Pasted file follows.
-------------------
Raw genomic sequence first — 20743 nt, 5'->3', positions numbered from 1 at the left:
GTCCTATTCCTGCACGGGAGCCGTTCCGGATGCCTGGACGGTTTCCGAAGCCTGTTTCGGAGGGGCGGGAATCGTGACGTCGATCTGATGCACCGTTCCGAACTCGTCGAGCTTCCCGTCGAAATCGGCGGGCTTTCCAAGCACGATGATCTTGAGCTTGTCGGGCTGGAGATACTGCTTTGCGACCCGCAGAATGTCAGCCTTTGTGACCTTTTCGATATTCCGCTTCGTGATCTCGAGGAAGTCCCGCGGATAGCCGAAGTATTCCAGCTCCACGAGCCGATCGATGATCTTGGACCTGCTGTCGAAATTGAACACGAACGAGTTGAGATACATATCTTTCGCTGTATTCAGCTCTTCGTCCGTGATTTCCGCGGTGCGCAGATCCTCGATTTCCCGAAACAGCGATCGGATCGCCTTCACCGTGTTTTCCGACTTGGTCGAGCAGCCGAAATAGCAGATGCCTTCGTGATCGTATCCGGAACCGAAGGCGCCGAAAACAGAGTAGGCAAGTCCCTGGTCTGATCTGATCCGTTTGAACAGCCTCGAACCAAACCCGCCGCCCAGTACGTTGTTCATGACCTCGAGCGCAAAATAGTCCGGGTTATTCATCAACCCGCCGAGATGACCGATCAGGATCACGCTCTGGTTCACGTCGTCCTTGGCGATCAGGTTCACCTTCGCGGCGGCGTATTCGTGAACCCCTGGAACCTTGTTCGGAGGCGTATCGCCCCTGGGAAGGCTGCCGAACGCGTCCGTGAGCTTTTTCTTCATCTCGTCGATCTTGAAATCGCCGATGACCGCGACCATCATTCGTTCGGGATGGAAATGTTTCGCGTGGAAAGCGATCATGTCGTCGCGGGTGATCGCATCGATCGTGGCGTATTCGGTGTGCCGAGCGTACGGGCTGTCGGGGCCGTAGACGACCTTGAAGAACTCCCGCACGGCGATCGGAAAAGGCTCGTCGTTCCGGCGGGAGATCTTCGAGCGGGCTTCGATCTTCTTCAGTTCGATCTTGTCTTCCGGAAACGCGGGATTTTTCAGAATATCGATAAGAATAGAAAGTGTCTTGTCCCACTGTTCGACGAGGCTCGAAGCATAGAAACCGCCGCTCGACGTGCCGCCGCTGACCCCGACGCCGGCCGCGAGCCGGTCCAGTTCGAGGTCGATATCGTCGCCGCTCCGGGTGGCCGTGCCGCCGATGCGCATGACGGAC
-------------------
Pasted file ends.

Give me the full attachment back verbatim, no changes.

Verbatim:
Raw genomic sequence first — 20743 nt, 5'->3', positions numbered from 1 at the left:
GTCCTATTCCTGCACGGGAGCCGTTCCGGATGCCTGGACGGTTTCCGAAGCCTGTTTCGGAGGGGCGGGAATCGTGACGTCGATCTGATGCACCGTTCCGAACTCGTCGAGCTTCCCGTCGAAATCGGCGGGCTTTCCAAGCACGATGATCTTGAGCTTGTCGGGCTGGAGATACTGCTTTGCGACCCGCAGAATGTCAGCCTTTGTGACCTTTTCGATATTCCGCTTCGTGATCTCGAGGAAGTCCCGCGGATAGCCGAAGTATTCCAGCTCCACGAGCCGATCGATGATCTTGGACCTGCTGTCGAAATTGAACACGAACGAGTTGAGATACATATCTTTCGCTGTATTCAGCTCTTCGTCCGTGATTTCCGCGGTGCGCAGATCCTCGATTTCCCGAAACAGCGATCGGATCGCCTTCACCGTGTTTTCCGACTTGGTCGAGCAGCCGAAATAGCAGATGCCTTCGTGATCGTATCCGGAACCGAAGGCGCCGAAAACAGAGTAGGCAAGTCCCTGGTCTGATCTGATCCGTTTGAACAGCCTCGAACCAAACCCGCCGCCCAGTACGTTGTTCATGACCTCGAGCGCAAAATAGTCCGGGTTATTCATCAACCCGCCGAGATGACCGATCAGGATCACGCTCTGGTTCACGTCGTCCTTGGCGATCAGGTTCACCTTCGCGGCGGCGTATTCGTGAACCCCTGGAACCTTGTTCGGAGGCGTATCGCCCCTGGGAAGGCTGCCGAACGCGTCCGTGAGCTTTTTCTTCATCTCGTCGATCTTGAAATCGCCGATGACCGCGACCATCATTCGTTCGGGATGGAAATGTTTCGCGTGGAAAGCGATCATGTCGTCGCGGGTGATCGCATCGATCGTGGCGTATTCGGTGTGCCGAGCGTACGGGCTGTCGGGGCCGTAGACGACCTTGAAGAACTCCCGCACGGCGATCGGAAAAGGCTCGTCGTTCCGGCGGGAGATCTTCGAGCGGGCTTCGATCTTCTTCAGTTCGATCTTGTCTTCCGGAAACGCGGGATTTTTCAGAATATCGATAAGAATAGAAAGTGTCTTGTCCCACTGTTCGACGAGGCTCGAAGCATAGAAACCGCCGCTCGACGTGCCGCCGCTGACCCCGACGCCGGCCGCGAGCCGGTCCAGTTCGAGGTCGATATCGTCGCCGCTCCGGGTGGCCGTGCCGCCGATGCGCATGACGGAC